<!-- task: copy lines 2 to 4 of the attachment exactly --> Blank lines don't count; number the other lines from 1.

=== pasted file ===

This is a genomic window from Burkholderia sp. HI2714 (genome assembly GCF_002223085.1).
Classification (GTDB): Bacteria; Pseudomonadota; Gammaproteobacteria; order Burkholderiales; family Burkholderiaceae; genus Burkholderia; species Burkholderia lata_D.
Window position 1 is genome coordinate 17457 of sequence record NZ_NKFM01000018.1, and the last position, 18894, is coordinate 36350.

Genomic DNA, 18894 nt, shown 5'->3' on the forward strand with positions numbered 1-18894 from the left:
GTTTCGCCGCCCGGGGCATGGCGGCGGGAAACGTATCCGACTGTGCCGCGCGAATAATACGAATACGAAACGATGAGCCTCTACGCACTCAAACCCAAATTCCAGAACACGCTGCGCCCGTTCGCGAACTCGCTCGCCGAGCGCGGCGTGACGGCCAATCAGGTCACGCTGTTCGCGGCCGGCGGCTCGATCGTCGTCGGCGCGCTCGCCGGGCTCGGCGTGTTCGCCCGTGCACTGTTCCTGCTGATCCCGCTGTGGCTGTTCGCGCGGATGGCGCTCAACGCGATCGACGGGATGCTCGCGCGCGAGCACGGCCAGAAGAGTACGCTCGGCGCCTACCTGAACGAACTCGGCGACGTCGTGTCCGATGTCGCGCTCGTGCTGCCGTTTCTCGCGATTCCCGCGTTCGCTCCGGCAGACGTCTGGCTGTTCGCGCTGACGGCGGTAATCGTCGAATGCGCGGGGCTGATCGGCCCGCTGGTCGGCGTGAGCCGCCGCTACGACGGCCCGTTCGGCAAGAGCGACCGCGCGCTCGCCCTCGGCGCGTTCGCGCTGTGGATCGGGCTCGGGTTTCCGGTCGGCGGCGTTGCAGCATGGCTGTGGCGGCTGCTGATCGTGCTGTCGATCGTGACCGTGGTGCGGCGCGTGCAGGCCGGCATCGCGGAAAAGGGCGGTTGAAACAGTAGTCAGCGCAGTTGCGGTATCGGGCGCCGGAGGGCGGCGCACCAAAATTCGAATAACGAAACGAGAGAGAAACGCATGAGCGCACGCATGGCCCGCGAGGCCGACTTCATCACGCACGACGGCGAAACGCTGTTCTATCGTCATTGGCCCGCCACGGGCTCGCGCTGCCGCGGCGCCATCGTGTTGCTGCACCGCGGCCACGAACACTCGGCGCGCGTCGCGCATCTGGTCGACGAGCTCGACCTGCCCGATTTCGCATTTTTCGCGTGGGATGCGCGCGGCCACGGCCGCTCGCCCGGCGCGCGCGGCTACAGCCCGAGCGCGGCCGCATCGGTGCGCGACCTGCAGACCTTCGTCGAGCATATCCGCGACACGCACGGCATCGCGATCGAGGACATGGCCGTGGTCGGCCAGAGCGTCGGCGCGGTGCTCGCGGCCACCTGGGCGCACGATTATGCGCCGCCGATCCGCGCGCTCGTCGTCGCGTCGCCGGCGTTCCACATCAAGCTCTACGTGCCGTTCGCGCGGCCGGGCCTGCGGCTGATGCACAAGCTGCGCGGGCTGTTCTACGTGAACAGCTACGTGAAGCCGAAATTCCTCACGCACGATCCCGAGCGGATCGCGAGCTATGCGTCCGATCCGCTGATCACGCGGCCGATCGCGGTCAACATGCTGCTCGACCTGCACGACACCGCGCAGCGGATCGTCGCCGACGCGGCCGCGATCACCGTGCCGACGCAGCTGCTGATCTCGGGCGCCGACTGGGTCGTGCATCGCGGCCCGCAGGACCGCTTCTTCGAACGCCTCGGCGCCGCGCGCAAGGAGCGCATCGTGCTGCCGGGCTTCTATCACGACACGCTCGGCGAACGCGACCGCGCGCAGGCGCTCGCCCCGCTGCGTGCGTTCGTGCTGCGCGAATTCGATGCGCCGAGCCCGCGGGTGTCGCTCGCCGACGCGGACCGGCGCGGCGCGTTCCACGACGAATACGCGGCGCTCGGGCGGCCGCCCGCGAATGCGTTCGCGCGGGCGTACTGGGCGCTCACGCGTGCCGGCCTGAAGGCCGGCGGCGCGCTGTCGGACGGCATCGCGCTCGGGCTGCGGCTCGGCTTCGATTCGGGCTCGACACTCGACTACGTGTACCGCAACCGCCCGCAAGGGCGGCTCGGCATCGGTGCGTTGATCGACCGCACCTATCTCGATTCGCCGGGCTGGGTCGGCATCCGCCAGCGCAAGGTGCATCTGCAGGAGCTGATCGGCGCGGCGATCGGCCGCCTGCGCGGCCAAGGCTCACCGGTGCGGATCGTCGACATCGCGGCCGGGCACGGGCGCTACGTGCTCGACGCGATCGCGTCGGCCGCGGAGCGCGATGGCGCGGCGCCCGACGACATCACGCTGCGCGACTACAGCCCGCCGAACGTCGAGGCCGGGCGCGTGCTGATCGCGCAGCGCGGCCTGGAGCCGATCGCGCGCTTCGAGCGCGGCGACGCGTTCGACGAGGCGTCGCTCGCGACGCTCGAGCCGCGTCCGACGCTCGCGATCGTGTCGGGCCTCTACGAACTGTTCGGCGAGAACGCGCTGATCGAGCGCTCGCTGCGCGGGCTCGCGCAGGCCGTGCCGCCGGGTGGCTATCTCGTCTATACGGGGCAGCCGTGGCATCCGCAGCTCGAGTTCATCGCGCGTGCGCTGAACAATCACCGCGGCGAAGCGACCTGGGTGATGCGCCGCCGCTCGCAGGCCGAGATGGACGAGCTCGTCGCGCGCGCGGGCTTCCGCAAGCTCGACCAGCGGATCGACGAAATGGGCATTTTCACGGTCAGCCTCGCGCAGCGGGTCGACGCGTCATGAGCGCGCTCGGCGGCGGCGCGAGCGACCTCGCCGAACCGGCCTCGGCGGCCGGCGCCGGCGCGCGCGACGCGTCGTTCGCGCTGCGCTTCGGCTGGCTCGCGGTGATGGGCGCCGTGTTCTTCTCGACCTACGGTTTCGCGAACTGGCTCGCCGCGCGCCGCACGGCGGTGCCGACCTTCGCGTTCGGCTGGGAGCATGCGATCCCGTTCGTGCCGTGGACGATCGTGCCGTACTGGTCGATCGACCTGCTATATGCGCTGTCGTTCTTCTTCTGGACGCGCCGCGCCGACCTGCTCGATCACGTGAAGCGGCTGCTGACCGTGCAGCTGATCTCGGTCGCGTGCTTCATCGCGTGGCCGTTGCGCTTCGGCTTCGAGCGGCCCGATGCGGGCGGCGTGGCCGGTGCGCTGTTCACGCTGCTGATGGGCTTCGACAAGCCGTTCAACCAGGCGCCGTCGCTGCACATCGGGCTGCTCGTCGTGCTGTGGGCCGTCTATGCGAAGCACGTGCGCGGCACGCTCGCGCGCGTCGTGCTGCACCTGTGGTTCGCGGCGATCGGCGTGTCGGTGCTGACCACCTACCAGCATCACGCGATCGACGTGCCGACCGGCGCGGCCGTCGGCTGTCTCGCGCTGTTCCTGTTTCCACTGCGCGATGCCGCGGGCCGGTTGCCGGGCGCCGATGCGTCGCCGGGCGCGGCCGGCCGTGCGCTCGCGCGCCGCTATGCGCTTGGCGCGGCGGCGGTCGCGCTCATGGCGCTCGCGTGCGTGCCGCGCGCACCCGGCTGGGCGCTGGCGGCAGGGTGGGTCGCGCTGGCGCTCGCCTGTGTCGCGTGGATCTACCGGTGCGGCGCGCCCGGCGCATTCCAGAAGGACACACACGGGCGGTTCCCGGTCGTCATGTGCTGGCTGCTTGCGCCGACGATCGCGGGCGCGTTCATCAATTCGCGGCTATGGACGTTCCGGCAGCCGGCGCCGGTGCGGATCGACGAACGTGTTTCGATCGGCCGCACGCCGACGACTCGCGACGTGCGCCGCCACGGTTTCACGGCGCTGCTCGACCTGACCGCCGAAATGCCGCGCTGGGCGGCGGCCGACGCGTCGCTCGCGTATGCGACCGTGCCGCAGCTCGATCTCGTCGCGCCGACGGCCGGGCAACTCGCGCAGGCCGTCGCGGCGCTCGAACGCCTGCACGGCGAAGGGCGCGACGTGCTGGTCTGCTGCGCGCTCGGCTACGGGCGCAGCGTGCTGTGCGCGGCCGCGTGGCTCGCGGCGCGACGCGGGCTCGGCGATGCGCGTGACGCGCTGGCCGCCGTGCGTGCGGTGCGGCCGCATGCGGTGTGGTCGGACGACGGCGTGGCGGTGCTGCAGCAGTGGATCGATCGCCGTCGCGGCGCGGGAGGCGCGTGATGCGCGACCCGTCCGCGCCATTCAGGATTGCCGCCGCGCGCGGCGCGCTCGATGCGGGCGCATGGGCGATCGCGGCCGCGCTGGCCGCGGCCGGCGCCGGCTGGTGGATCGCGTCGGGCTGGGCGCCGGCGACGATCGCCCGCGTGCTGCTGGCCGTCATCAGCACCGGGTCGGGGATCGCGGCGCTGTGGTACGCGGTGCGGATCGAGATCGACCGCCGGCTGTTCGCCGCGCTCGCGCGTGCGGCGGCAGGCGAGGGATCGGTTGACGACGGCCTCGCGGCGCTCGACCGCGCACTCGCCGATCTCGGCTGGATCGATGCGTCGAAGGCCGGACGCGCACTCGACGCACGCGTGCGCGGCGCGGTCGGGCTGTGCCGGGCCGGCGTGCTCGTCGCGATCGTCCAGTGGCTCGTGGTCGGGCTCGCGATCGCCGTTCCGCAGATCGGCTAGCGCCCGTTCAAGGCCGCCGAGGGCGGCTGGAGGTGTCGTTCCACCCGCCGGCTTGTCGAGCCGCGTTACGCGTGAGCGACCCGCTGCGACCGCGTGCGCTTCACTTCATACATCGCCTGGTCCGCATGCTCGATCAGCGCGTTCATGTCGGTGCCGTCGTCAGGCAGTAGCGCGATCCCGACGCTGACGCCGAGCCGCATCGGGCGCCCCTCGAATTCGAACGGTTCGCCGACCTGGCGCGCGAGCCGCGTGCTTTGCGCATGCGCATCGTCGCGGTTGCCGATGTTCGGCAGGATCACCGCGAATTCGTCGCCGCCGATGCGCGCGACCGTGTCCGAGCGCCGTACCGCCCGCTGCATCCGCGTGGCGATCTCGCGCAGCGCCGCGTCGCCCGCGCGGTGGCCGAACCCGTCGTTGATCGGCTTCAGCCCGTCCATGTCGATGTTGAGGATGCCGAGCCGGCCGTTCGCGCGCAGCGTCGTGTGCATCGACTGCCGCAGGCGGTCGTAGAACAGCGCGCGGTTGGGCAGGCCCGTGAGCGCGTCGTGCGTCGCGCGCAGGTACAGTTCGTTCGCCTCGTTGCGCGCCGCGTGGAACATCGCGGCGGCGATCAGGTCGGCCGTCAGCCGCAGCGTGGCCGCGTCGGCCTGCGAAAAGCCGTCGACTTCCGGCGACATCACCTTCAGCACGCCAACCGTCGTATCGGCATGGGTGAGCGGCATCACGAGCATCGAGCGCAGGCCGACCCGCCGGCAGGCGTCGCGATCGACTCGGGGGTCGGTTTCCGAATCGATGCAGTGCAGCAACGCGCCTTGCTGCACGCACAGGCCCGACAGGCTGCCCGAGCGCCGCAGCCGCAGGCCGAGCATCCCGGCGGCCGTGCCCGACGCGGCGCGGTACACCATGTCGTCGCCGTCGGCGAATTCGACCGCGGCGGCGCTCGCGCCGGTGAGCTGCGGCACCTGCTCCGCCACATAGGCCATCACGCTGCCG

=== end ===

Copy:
Classification (GTDB): Bacteria; Pseudomonadota; Gammaproteobacteria; order Burkholderiales; family Burkholderiaceae; genus Burkholderia; species Burkholderia lata_D.
Window position 1 is genome coordinate 17457 of sequence record NZ_NKFM01000018.1, and the last position, 18894, is coordinate 36350.

Genomic DNA, 18894 nt, shown 5'->3' on the forward strand with positions numbered 1-18894 from the left: